3. Sandoz Inc. (antitrust violations, generic drugs, patient-allocation) – One of the largest generic-pharmaceutical manufacturers, Sandoz Inc., admitted that $500 million of its product sales were due to illegal agreements with its own competitors.  Sandoz Inc., other generics companies, and executives, colluded to allocate customers, rig bids, and raise prices for various generic drugs.  Anticompetitive activity, such as bribery and bid-rigging, can lead to various liability including under False Claims Act.   Here, Sandoz Inc.’s violation of antitrust laws caused customers to pay unnecessarily high costs for critical medications.  For this shameful conduct, Sandoz agreed to pay a $195 million in criminal penalties.
    4. Ambiance Apparel (customs fraud, money laundering, tax evasion)–LA-based clothing importer Ambiance Apparel and its owner Sang Bum “Ed” Noh conspired with foreign clothing manufacturers to understate falsely the value of imports.  The manufacturers created two invoices: a fake one for U.S. Customs and Border Patrol, which would be paid by letter of credit and upon which tariffs were calculated, and a real (higher) one for the customers, paid by wire transfer.  Over a period of five years, Ambiance undervalued the imports by a whopping $82.6 million and avoided $17.1 million in tariffs.  Customs fraud like this can be exposed by whistleblowers under the False Claims Act.  For its efforts, Ambiance Apparel and its owner pleaded guilty to federal crimes including conspiracy, money laundering, and related false tax returns, and agreed to pay a total of $118 million.  Talk about high-end fashion!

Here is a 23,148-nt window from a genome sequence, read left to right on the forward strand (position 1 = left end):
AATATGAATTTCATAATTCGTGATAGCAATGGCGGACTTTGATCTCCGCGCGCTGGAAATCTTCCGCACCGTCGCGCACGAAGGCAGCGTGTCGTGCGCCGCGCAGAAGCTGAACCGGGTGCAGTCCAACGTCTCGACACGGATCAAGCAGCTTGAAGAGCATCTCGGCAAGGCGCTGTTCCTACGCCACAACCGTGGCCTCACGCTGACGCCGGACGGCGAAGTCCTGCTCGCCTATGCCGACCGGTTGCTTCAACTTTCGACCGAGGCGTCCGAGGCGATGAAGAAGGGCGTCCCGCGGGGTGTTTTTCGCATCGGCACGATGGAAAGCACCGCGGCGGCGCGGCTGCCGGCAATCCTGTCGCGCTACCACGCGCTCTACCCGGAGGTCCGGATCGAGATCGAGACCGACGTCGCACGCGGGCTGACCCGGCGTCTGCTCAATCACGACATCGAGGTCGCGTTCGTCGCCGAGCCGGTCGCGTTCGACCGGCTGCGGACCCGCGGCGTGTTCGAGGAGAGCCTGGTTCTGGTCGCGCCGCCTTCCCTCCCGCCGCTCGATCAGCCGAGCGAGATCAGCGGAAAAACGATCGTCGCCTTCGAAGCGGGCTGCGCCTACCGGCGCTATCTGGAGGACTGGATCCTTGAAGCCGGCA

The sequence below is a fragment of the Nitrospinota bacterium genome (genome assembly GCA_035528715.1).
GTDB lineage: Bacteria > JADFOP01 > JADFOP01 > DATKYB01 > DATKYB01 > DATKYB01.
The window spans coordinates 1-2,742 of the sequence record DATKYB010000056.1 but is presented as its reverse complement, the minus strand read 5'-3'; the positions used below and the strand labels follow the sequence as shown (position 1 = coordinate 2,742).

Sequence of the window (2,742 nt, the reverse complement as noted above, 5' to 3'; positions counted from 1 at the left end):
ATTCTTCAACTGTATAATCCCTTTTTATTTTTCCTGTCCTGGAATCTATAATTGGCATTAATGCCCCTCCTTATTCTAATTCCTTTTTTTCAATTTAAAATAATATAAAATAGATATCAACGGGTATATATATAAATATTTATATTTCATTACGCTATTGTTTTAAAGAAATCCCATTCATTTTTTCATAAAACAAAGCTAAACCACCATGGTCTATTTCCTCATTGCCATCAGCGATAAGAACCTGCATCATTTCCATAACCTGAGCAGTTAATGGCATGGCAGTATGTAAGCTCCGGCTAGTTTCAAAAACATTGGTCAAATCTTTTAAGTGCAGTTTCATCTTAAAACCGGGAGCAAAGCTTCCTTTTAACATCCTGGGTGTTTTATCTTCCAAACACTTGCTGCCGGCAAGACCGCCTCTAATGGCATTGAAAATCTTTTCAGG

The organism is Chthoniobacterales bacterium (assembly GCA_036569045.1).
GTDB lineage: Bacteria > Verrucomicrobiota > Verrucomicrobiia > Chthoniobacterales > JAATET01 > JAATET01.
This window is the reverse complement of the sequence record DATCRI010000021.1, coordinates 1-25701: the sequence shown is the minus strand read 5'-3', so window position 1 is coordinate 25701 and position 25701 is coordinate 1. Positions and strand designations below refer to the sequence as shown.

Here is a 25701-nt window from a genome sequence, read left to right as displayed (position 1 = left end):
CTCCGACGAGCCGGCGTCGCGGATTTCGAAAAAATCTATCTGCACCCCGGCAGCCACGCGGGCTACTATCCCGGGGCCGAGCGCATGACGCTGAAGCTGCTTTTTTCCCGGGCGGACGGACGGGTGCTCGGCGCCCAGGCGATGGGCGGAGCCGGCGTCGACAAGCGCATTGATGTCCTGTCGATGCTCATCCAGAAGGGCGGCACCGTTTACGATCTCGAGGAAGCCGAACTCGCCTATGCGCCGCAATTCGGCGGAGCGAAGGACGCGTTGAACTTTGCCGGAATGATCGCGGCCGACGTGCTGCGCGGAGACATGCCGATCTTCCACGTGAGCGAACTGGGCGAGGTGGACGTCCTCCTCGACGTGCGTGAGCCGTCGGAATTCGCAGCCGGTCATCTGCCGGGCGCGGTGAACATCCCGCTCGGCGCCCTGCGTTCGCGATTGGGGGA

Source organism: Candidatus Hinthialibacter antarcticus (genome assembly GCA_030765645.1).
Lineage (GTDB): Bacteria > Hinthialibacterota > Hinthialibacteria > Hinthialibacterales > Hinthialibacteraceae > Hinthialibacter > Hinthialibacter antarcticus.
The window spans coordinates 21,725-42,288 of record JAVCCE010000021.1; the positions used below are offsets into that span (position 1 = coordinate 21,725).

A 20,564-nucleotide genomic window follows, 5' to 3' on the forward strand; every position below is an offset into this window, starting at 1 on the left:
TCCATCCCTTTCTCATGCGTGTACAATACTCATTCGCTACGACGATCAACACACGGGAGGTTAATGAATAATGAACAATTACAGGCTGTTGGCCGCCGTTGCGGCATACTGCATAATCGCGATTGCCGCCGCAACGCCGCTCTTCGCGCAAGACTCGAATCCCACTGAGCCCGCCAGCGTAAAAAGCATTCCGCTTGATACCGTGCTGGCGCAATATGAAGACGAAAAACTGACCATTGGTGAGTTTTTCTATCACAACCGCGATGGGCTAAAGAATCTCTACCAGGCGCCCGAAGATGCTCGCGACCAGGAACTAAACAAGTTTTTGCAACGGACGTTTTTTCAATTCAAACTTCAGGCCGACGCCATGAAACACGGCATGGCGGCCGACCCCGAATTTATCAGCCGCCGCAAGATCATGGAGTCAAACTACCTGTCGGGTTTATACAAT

5. Florida Cancer Specialists & Research Institute LLC (antitrust, cancer-patient allocation) — A leading cancer-treatment center, FCS, admitted to antitrust crimes resulting from its illegal agreement with another provider not to compete in chemotherapy and radiation treatments to cancer patients in multiple counties in southwest Florida.  This conspiracy allowed the oncology group to operate with minimal competition, thereby limiting important choices for cancer patients. The group agreed to pay $100 million in criminal penalties and cooperate with ongoing federal antitrust investigations into market allocation and other anticompetitive conduct in the oncology industry.  In some cases, whistleblowers can expose market allocation and other anti-competitive activity using the False Claims Act.